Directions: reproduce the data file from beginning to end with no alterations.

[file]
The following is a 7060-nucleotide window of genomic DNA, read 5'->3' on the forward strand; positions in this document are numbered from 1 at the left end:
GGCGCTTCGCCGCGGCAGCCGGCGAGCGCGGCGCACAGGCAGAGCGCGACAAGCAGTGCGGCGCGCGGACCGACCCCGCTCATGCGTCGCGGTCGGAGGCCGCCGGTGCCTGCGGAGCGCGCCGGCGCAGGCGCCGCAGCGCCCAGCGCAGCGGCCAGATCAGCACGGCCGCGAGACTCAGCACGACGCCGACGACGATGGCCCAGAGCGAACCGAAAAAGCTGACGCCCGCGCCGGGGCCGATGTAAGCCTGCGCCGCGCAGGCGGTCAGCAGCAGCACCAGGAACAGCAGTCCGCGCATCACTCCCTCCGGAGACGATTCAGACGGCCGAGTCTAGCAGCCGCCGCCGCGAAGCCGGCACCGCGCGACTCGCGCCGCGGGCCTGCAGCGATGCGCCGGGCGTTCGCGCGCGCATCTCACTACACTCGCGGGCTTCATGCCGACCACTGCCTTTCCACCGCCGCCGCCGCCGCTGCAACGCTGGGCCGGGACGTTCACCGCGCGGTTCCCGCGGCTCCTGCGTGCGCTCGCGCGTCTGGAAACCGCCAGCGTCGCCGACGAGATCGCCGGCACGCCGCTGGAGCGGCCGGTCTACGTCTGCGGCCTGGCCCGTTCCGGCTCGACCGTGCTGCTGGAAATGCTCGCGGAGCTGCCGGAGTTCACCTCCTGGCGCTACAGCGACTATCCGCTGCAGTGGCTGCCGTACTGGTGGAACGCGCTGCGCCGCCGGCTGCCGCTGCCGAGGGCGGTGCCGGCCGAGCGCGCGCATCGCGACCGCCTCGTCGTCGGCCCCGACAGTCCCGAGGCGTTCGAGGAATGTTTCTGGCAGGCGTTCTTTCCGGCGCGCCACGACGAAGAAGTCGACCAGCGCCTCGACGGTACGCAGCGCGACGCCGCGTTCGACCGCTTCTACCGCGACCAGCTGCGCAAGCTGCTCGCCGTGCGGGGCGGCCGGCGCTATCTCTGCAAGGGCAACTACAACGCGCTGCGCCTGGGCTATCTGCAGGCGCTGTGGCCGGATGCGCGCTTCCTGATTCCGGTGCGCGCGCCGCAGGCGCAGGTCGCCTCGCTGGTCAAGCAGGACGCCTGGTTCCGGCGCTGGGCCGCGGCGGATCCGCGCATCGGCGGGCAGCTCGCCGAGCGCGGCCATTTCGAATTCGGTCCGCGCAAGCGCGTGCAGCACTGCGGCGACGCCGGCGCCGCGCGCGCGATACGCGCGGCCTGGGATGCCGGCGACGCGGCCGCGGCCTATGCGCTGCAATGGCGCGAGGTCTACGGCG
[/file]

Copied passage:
The following is a 7060-nucleotide window of genomic DNA, read 5'->3' on the forward strand; positions in this document are numbered from 1 at the left end:
GGCGCTTCGCCGCGGCAGCCGGCGAGCGCGGCGCACAGGCAGAGCGCGACAAGCAGTGCGGCGCGCGGACCGACCCCGCTCATGCGTCGCGGTCGGAGGCCGCCGGTGCCTGCGGAGCGCGCCGGCGCAGGCGCCGCAGCGCCCAGCGCAGCGGCCAGATCAGCACGGCCGCGAGACTCAGCACGACGCCGACGACGATGGCCCAGAGCGAACCGAAAAAGCTGACGCCCGCGCCGGGGCCGATGTAAGCCTGCGCCGCGCAGGCGGTCAGCAGCAGCACCAGGAACAGCAGTCCGCGCATCACTCCCTCCGGAGACGATTCAGACGGCCGAGTCTAGCAGCCGCCGCCGCGAAGCCGGCACCGCGCGACTCGCGCCGCGGGCCTGCAGCGATGCGCCGGGCGTTCGCGCGCGCATCTCACTACACTCGCGGGCTTCATGCCGACCACTGCCTTTCCACCGCCGCCGCCGCCGCTGCAACGCTGGGCCGGGACGTTCACCGCGCGGTTCCCGCGGCTCCTGCGTGCGCTCGCGCGTCTGGAAACCGCCAGCGTCGCCGACGAGATCGCCGGCACGCCGCTGGAGCGGCCGGTCTACGTCTGCGGCCTGGCCCGTTCCGGCTCGACCGTGCTGCTGGAAATGCTCGCGGAGCTGCCGGAGTTCACCTCCTGGCGCTACAGCGACTATCCGCTGCAGTGGCTGCCGTACTGGTGGAACGCGCTGCGCCGCCGGCTGCCGCTGCCGAGGGCGGTGCCGGCCGAGCGCGCGCATCGCGACCGCCTCGTCGTCGGCCCCGACAGTCCCGAGGCGTTCGAGGAATGTTTCTGGCAGGCGTTCTTTCCGGCGCGCCACGACGAAGAAGTCGACCAGCGCCTCGACGGTACGCAGCGCGACGCCGCGTTCGACCGCTTCTACCGCGACCAGCTGCGCAAGCTGCTCGCCGTGCGGGGCGGCCGGCGCTATCTCTGCAAGGGCAACTACAACGCGCTGCGCCTGGGCTATCTGCAGGCGCTGTGGCCGGATGCGCGCTTCCTGATTCCGGTGCGCGCGCCGCAGGCGCAGGTCGCCTCGCTGGTCAAGCAGGACGCCTGGTTCCGGCGCTGGGCCGCGGCGGATCCGCGCATCGGCGGGCAGCTCGCCGAGCGCGGCCATTTCGAATTCGGTCCGCGCAAGCGCGTGCAGCACTGCGGCGACGCCGGCGCCGCGCGCGCGATACGCGCGGCCTGGGATGCCGGCGACGCGGCCGCGGCCTATGCGCTGCAATGGCGCGAGGTCTACGGCG